TIPTOFT or TIBETOT, JOHN, Earl of Worcester (1427?–1470), son of John, baron Tiptoft [q.v.] , and his second wife Joyce, was born at Everton in Bedfordshire in or about 1427, for he is said to have been sixteen at his father’s death in 1443 (Dugdale). He was educated, according to information received by Leland (ut ego accepi), at Balliol College, Oxford. On 27 Jan. 1443 he succeeded to his father’s honours and large estates, being styled Lord Tiptoft and Powys, and on 1 July 1449 he was created Earl of Worcester by patent. He was appointed a commissioner for oyer and terminer for Surrey and other counties in 1451. Being one of the party of Richard, duke of York [q. v.], whose duchess, Cicely, was aunt of Tiptoft’s first wife, Cicely, daughter of Richard Neville, earl of Salisbury [q.v.] , and widow of Henry de Beauchamp, duke of Warwick [q. v.], he was on 15 April 1452, immediately after the pacification between the court and the Duke of York, appointed treasurer of the exchequer, and, as one of the privy council, on 24 Oct. 1453 signed the minutes for the attendance of York at the great council for the settlement of the regency. During York’s protectorate, on 3 April 1454, Worcester was appointed a joint-commissioner to keep guard by sea for three years, the expenses of the commissioners being provided for from the receipts of tonnage and poundage (Rot. Parl. v. 244). In 1456–7 he was deputy of Ireland. On 5 Aug. 1457 he was nominated to carry the king’s profession of obedience to Calixtus III (Fœdera, xi. 403), and in 1459 as ambassador to Pius II and to the council of Mantua (Acts of Privy Council, vi. 302). It seems probable that Worcester’s journey to Jerusalem and his residence in Italy, noticed later, took place about this time. Of the embassy of 1457 no further notice has been found, and he does not appear to have visited Rome twice. No English embassy appeared at the council of Mantua, save two priests sent by Henry VI, bearing his excuses (Pius, Commentarii, p. 88). Worcester, however, did go to Rome, and made an oration before Pius II, then apparently pope, who was crowned on 3 Sept. 1458, and he was in Italy some time before the death of Guarino da Verona in 1460. This is contrary to the assertion of Vespasiano da Bisticci that the earl’s tour, which is said to have lasted three years, took place after the cessation of the civil war in England, though the assertion would be fairly correct if Worcester did not return to England until the spring of 1461.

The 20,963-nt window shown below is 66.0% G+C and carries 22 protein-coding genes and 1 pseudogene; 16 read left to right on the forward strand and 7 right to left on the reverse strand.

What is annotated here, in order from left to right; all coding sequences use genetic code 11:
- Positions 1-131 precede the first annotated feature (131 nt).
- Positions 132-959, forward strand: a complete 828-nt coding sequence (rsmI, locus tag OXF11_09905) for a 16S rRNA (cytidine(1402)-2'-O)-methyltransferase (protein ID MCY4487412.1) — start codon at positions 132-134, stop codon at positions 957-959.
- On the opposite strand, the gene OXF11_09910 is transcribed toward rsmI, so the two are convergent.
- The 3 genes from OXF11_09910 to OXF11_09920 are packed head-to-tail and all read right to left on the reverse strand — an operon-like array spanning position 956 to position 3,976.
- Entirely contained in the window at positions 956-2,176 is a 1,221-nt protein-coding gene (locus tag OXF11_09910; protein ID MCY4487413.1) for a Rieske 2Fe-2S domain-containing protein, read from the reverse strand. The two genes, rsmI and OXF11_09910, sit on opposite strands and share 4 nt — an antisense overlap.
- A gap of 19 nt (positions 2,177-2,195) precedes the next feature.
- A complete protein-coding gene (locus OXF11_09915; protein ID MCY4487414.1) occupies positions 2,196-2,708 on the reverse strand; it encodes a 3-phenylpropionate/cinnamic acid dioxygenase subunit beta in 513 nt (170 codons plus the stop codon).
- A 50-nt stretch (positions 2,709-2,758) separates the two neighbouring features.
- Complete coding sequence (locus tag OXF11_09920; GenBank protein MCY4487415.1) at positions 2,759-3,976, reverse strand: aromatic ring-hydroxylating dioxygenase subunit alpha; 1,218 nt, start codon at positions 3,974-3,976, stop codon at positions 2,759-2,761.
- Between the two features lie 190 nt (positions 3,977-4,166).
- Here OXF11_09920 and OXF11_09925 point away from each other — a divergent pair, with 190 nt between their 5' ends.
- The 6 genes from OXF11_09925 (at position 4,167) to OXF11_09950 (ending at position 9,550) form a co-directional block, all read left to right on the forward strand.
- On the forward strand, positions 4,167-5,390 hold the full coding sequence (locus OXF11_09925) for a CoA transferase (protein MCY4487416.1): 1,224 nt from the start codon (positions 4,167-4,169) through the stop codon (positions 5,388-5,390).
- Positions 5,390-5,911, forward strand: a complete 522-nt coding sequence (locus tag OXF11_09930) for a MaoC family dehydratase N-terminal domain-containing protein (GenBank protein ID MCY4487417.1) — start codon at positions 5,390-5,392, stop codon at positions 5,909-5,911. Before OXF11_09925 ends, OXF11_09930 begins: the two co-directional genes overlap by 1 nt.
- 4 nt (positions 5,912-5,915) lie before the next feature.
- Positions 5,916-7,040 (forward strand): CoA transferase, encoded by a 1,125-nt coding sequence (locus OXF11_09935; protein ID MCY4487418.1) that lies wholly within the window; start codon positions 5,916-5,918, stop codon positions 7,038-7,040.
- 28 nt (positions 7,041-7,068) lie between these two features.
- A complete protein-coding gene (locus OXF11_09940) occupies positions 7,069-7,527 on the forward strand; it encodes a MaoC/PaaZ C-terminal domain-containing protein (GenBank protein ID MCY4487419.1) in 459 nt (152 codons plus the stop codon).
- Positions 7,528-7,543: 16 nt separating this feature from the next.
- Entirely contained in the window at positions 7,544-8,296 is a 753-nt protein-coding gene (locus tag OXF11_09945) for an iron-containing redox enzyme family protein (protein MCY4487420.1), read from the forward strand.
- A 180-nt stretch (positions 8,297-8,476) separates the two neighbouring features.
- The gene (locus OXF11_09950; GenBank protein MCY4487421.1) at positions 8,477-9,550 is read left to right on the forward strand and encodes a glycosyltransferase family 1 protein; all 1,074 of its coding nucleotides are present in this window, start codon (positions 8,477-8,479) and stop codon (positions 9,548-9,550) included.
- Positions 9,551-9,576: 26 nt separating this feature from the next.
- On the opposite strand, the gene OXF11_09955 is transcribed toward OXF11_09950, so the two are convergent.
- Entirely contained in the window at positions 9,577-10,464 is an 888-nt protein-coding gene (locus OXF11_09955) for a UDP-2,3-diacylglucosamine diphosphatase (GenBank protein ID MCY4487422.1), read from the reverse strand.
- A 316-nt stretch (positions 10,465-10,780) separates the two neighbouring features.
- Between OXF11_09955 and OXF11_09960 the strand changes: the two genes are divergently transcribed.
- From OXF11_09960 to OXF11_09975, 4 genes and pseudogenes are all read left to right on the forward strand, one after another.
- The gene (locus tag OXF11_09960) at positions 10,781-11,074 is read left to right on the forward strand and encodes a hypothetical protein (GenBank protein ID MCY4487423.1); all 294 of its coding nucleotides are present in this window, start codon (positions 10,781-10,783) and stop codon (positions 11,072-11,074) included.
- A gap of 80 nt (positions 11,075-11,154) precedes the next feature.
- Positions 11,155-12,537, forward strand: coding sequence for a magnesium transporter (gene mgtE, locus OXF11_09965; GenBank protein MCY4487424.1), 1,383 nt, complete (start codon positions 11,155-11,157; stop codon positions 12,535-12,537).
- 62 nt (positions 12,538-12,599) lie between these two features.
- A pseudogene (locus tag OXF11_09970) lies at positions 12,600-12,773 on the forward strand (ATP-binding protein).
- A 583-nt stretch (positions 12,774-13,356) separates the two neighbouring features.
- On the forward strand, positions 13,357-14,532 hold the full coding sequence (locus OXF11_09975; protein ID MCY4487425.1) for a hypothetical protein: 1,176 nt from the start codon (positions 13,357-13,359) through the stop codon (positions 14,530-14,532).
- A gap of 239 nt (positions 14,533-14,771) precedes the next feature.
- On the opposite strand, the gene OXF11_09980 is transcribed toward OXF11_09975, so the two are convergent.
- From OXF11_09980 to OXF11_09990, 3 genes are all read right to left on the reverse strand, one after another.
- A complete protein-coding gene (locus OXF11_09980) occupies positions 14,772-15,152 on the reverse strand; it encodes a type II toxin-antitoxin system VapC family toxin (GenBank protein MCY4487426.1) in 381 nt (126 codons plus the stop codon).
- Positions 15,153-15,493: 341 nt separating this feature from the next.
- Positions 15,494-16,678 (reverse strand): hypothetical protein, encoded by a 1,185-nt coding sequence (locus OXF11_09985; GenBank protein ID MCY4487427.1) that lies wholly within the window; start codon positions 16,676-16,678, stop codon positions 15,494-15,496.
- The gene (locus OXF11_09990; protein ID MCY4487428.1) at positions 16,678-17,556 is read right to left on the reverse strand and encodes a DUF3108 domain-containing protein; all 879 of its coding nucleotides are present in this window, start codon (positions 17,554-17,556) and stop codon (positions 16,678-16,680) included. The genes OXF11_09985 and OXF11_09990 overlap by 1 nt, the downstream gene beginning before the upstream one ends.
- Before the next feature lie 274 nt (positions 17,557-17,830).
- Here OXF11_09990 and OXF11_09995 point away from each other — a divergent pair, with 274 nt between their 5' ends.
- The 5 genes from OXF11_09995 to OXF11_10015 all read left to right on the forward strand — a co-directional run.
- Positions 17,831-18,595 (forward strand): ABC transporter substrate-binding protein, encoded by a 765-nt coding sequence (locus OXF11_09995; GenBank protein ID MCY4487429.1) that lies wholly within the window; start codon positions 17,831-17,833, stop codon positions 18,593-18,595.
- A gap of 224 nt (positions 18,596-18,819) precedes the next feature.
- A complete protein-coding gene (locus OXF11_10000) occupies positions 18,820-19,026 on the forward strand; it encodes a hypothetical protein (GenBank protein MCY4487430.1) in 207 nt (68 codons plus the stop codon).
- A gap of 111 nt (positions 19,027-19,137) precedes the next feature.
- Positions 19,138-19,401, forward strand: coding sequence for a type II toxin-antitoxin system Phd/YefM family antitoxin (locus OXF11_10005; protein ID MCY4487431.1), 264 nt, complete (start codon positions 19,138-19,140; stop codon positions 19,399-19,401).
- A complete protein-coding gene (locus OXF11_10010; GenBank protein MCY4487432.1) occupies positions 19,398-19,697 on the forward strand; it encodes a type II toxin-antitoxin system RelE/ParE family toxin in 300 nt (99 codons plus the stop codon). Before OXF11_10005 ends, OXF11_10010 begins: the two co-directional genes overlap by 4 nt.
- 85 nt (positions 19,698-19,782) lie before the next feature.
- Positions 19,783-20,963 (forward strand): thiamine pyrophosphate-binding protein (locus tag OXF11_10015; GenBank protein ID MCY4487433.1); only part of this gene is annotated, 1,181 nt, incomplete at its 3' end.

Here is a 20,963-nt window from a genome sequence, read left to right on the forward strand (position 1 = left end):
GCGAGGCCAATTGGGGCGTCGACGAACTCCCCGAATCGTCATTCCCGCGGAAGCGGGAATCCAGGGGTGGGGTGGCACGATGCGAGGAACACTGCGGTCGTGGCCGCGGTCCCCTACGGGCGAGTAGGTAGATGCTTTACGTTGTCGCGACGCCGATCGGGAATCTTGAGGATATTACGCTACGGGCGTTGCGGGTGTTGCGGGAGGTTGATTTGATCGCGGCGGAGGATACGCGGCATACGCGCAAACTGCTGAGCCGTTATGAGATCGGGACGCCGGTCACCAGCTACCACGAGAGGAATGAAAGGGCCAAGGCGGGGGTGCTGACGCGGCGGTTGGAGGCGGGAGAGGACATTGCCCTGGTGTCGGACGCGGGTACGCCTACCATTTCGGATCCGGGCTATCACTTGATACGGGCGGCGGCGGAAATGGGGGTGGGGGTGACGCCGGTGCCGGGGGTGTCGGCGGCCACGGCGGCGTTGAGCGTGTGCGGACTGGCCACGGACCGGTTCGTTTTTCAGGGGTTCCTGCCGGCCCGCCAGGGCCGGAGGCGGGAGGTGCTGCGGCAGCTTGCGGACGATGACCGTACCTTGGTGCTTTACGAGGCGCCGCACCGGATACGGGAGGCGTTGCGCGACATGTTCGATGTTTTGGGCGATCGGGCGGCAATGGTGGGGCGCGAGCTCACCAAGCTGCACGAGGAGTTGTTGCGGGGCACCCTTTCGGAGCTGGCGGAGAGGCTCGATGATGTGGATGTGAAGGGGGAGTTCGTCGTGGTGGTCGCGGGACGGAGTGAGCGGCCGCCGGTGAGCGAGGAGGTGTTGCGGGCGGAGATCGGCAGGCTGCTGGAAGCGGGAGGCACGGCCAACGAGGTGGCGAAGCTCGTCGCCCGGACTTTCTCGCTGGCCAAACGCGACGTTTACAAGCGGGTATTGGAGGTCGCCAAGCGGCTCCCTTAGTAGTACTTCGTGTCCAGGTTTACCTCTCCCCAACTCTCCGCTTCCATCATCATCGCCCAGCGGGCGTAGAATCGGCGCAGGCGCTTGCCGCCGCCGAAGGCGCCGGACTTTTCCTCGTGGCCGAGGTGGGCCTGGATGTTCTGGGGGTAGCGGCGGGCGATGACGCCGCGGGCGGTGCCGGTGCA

The accession of Edward IV opened Worcester’s way to high offices. On 25 Nov. 1461 he was appointed chief justice for life of North Wales, a little later constable of the Tower of London, and on 7 Feb. 1462 constable of England, which office he held until 24 Aug. 1467. A few days after his appointment as constable he tried and sentenced to death in his court at Westminster John de Vere, earl of Oxford, his eldest son Aubrey, Sir Thomas Tuddenham, and others. Their sentences are said by Warkworth (p. 5) to have been ‘by law padowe,’ which seems an angry reference to the constable’s late residence at Padua. He was rewarded by the Garter on 21 March, and was appointed treasurer on 14 April, which office he held for fourteen months. He accompanied the king on his expedition to the north in November, and was present at the sieges of Bamborough and Dunstanborough. In 1463 he was appointed lord steward of the king’s household, and in August received a commission to keep guard by sea in order to prevent the escape of Queen Margaret, whom Edward designed to crush by a fresh campaign. The queen escaped, the money spent on Worcester’s ships was wasted, and his operations are described as a lamentable failure (Three Fifteenth-Century Chronicles, p. 177; Gregory, p. 221). On 31 Jan. 1464 he was appointed chancellor of Ireland. He was with the king in Yorkshire in the spring and summer, and as constable tried and condemned to death Sir Ralph Grey, and doubtless also the rest of the large number of the Lancastrian party executed at that time (Ramsay, ii. 304). At the serjeants’ feast in that year the earl was given precedence of the mayor of London, though the dinner was held within the city; the mayor in consequence left the hall with his officers, and an apology was made to him (Gregory, p. 222). On 12 Aug. he was appointed commissioner to treat with the Duke of Brittany (Fœdera, xi. 531). In 1467, during the lieutenancy of the Duke of Clarence, he was appointed deputy of Ireland in place of Thomas Fitzgerald, eighth earl of Desmond [q. v.] He held a parliament at Drogheda in which Desmond and Thomas Fitzgerald, seventh earl of Kildare [q. v.], were attainted. Desmond was executed, and Worcester is accused of having cruelly put to death two of his infant sons; though this has, with some reason, been doubted [see Fitzgerald, Thomas, eighth Earl of Desmond], the truth of the charge seems established by the reference to it in the account of Worcester’s death given by his contemporary, Vespasiano. In revenge for Desmond’s death the Fitzgeralds of Munster ravaged Meath and Kildare. The Earl of Kildare was respited, and his pardon was ratified by Worcester’s second parliament. In return Kildare joined Worcester and his countess in founding a chantry in the church of St. Secundinus at Dunslaughlin, Meath. Worcester received the island of Lambay by vote of the Irish parliament, to fortify it against Breton, French, and Spanish plunderers (Gilbert). He returned to England before the end of 1468.